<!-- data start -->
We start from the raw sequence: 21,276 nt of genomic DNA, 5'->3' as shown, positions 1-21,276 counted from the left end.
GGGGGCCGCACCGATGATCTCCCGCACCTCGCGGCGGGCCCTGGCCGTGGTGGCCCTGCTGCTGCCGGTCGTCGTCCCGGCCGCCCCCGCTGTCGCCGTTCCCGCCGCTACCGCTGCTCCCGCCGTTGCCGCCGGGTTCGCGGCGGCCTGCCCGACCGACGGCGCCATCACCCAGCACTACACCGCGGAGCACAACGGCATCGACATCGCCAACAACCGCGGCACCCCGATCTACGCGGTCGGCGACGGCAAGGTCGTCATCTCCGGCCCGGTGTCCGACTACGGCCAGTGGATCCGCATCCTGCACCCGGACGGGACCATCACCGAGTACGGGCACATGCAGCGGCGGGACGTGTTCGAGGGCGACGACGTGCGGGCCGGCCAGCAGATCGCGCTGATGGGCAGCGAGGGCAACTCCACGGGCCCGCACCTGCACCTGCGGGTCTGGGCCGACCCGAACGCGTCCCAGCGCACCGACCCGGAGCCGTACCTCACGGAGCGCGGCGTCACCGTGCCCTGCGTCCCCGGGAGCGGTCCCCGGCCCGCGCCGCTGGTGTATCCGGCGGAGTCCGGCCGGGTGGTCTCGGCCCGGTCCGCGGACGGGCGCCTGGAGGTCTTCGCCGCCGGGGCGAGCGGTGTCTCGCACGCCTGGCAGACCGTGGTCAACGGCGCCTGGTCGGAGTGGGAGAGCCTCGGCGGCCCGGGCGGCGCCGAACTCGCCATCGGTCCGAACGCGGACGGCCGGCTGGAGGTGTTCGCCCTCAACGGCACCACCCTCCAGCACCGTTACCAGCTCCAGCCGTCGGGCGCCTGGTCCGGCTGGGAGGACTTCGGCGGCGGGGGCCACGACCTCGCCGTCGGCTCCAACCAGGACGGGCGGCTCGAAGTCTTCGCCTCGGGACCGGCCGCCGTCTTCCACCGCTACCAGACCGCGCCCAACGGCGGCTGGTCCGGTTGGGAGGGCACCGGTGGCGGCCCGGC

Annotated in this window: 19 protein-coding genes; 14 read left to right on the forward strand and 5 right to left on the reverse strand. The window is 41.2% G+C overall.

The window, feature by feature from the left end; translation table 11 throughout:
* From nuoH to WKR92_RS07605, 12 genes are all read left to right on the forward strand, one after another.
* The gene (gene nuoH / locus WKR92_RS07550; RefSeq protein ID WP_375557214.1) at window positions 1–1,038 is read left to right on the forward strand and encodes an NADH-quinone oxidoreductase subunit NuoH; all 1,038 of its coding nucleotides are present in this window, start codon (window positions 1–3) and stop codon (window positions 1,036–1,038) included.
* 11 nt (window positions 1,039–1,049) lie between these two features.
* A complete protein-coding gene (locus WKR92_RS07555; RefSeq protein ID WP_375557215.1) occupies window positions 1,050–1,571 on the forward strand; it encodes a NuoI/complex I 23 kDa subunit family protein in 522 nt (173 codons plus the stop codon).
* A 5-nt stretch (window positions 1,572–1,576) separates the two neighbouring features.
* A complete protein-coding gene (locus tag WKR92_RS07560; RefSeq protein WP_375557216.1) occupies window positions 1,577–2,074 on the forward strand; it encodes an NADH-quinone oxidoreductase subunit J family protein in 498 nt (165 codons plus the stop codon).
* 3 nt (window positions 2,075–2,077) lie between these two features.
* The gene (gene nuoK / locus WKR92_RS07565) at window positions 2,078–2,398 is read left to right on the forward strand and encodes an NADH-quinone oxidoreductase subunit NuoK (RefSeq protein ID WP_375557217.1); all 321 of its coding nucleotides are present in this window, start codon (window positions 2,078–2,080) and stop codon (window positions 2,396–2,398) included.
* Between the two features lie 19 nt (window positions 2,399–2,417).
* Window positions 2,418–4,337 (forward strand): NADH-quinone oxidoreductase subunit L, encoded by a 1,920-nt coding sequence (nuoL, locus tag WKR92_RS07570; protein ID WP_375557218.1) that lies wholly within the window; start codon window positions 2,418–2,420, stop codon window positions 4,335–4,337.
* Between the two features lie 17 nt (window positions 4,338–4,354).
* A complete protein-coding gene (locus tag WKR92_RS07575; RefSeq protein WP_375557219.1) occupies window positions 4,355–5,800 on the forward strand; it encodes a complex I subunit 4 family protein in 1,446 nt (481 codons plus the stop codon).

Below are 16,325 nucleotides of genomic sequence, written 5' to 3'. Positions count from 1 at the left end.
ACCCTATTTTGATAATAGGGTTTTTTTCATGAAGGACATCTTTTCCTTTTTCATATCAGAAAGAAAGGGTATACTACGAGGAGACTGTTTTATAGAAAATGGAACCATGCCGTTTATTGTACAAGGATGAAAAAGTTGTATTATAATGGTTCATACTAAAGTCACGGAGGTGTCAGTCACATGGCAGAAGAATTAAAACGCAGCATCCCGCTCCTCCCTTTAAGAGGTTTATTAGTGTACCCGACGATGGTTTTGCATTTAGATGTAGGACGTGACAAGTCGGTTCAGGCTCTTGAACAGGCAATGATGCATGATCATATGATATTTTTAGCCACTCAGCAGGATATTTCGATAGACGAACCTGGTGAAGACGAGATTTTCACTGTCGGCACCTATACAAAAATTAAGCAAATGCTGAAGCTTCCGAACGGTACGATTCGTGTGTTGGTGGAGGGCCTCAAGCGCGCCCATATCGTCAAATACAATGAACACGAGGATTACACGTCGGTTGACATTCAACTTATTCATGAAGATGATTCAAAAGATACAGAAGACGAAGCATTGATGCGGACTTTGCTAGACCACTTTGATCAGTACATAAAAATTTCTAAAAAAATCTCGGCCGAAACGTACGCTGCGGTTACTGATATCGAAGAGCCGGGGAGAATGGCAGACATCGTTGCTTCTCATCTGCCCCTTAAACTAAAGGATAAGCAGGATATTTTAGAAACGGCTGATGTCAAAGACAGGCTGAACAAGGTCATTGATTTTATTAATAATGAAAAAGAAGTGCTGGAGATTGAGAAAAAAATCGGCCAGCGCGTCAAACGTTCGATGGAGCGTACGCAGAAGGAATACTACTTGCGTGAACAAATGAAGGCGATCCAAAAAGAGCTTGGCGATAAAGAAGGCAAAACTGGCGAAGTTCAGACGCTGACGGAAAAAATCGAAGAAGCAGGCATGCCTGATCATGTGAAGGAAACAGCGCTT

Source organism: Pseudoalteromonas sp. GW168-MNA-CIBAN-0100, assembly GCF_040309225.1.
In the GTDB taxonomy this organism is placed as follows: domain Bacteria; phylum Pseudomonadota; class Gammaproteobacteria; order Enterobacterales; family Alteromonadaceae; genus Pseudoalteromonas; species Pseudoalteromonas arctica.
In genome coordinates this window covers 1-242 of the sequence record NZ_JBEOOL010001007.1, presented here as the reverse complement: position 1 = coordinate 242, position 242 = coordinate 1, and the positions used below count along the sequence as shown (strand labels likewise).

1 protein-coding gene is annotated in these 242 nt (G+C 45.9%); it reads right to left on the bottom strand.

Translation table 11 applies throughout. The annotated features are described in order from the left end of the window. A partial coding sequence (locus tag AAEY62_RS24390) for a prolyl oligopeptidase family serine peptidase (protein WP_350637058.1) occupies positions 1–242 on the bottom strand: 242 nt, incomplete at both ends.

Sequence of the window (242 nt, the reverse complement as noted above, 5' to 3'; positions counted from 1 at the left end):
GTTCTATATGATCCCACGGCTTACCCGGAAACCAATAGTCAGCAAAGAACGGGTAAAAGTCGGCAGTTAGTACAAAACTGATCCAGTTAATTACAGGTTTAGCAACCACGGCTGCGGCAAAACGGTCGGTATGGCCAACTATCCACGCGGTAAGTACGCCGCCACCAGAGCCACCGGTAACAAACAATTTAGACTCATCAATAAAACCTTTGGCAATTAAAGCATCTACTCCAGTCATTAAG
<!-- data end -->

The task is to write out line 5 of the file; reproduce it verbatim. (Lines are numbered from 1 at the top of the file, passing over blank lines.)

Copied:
* From nuoH to WKR92_RS07605, 12 genes are all read left to right on the forward strand, one after another.